Founded in India in 1889, the Ahmadiyya is a peaceful, reformist movement claiming tens of millions of adherents worldwide. While its members oppose violence and support freedom for others, they often face severe violence and other violations of their own freedom.
In Pakistan, the constitution labels them “non-Muslims.” For more than a quarter century, Pakistan’s government has barred the community from calling its own worship centers “mosques,” publicly uttering the traditional Islamic greeting or quoting from the Qur’an, and displaying Islam’s basic affirmation.
Throughout Pakistan, Ahmadiyya are prohibited from sharing their faith with others or publishing or disseminating their own material. They are restricted from building houses of worship and holding public gatherings. And since they must register as non-Muslims to vote, Ahmadiyya who insist they are Muslims are effectively disenfranchised.
Coupled with Pakistan’s blasphemy laws which affect every faith community, these laws have helped foster a climate of violence against Ahmadiyya members. The terrible attack on two of their mosques in Lahore in May of 2010, killing nearly 100 people, was but one example.
Unfortunately, Pakistan isn’t the only country which violates freedom of religion for Ahmadiyya.
In Indonesia, since June 2008, the government has seriously limited Ahmadiyya activity to private worship and prohibited members from telling others about their faith. Since that time, at least 50 Ahmadiyya mosques have been vandalized and 36 mosques and meeting places shut down. In parts of East and West Java and elsewhere, extremist religious groups consider any Ahmadiyya activity “proselytizing” and pressure local officials to close places of worship or ban Ahmadiyya activity altogether.
In Saudi Arabia, Ahmadiyya members have been deported for their beliefs. In Egypt, they have been charged under its blasphemy laws. In 2010, USCIRF’s intervention helped a number of members leave Egypt for safety abroad.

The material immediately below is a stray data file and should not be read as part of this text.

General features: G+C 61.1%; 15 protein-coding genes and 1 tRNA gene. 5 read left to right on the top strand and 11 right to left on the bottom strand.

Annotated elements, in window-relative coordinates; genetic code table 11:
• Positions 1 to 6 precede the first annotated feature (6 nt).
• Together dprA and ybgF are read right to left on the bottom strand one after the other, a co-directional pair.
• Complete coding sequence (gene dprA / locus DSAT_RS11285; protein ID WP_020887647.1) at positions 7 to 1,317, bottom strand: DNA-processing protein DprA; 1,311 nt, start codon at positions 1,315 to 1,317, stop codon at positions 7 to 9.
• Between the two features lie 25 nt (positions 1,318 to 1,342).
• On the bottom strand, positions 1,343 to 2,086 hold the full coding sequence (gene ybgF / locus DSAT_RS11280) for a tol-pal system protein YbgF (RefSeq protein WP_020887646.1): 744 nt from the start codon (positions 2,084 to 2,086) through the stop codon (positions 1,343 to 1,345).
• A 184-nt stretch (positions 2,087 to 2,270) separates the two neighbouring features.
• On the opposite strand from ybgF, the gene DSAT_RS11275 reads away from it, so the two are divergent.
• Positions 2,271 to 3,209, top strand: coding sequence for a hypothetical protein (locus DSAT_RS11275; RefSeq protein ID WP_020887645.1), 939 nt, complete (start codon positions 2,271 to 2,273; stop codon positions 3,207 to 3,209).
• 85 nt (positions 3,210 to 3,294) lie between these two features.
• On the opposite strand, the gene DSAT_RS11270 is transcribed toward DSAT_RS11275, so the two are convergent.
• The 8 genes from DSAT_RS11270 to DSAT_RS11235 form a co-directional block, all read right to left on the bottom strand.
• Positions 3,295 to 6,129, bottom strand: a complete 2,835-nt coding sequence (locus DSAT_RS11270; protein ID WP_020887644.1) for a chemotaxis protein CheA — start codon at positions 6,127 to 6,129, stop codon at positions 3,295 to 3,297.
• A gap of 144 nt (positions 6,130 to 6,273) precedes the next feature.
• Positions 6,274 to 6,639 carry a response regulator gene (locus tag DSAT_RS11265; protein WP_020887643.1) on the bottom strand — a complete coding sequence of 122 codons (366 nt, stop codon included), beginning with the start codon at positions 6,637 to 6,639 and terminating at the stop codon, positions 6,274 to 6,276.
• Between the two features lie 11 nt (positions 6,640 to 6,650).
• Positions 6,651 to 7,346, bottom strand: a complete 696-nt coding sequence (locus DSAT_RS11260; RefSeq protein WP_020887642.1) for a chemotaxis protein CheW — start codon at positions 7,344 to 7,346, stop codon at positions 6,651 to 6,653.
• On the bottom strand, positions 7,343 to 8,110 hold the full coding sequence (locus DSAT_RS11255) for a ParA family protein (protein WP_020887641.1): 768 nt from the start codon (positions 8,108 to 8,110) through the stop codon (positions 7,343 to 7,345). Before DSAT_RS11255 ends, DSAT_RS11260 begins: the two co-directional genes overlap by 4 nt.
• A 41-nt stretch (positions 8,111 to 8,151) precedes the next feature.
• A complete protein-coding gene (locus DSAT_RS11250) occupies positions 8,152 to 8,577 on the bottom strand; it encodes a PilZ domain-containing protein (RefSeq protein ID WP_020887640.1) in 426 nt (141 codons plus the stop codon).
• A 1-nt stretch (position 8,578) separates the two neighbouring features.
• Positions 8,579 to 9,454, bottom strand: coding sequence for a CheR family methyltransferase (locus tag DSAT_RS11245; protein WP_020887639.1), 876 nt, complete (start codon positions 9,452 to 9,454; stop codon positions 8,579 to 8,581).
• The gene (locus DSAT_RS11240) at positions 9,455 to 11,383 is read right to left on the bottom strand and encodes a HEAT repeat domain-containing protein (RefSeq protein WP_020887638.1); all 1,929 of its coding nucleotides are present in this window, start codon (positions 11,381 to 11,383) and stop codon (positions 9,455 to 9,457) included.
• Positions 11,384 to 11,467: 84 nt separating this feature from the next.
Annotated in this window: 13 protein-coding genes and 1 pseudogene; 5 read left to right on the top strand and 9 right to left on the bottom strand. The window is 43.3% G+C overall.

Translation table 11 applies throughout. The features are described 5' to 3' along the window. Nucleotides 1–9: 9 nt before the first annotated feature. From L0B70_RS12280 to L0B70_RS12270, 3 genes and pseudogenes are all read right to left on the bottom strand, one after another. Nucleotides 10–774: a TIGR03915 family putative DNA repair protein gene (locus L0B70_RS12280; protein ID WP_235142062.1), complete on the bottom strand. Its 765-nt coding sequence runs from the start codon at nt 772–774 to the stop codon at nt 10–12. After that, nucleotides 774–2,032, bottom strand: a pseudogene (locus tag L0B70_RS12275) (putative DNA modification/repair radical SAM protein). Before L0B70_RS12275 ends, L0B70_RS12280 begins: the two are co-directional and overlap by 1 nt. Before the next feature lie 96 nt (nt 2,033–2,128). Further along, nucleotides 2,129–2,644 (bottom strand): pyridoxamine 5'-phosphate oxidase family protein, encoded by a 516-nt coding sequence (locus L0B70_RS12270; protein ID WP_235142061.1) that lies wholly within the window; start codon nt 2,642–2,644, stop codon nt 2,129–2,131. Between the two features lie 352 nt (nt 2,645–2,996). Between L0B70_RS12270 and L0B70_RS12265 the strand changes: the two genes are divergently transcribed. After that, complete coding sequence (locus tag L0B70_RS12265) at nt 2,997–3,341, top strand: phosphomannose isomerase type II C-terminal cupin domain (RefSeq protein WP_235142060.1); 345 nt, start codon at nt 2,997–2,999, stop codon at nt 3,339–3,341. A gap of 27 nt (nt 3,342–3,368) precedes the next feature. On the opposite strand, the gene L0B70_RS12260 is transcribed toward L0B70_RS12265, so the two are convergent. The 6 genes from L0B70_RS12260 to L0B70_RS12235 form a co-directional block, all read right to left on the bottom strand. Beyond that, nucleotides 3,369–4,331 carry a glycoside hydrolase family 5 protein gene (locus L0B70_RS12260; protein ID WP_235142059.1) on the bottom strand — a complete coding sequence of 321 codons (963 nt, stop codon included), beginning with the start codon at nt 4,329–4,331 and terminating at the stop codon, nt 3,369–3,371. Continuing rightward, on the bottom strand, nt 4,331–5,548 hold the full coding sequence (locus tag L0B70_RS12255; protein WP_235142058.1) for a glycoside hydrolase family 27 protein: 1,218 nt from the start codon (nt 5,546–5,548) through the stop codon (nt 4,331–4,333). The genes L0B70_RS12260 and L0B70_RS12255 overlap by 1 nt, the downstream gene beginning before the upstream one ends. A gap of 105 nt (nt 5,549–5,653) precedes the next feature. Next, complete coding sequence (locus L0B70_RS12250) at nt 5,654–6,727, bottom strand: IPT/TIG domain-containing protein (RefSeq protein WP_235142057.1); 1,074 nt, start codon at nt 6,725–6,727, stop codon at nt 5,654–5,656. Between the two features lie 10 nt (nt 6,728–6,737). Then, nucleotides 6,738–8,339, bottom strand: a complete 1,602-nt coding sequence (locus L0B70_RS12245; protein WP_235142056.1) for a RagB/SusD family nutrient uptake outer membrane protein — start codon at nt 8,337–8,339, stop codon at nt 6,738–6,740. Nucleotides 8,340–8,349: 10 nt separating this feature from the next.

The Ahmadiyya message includes a positive call for world harmony and liberty. It points beyond today’s sufferings to tomorrow’s hopes and possibilities.
Nonetheless, we who believe in peace and freedom must shine the spotlight on these sufferings.
So what can we do?
First, we must realize that the same societies that violate the religious freedom of Ahmadiyya abuse the rights of others. As USCIRF has documented, where Ahmadiyya suffer, Hindus and Christians, Sikhs and Baha’is, Shi’a and other Muslims, often are persecuted as well.
Second, in order to protect the rights of all, including the Ahmadiyya, we who are in Washington must make religious freedom a truly compelling foreign policy priority, woven into every aspect of our relationships with other countries.
Finally, the United States should confront governments which target the Ahmadiyya. It should urge Pakistan to amend its constitution and rescind all anti-Ahmadiyya laws. It should encourage Indonesia to overturn its 2008 decree and all provincial bans against Ahmadiyya practice. It should press both governments to investigate acts of violence thoroughly and prosecute perpetrators vigorously. And until Pakistan is serious about reform, USCIRF believes that it qualifies as a “country of particular concern” as a severe religious freedom abuser.
The rights of people everywhere to think as they please, believe or not believe as they wish, peacefully practice their beliefs, and express them publicly without fear or intimidation are inviolable. We are proud to stand with the Ahmadiyya community and proclaim together that these and other freedoms are the birthright of humanity.
Katrina Lantos Swett is the Chair of the U.S. Commission on International Religious Freedom (USCIRF). This article is based on her remarks at the June 27, 2012 event she describes.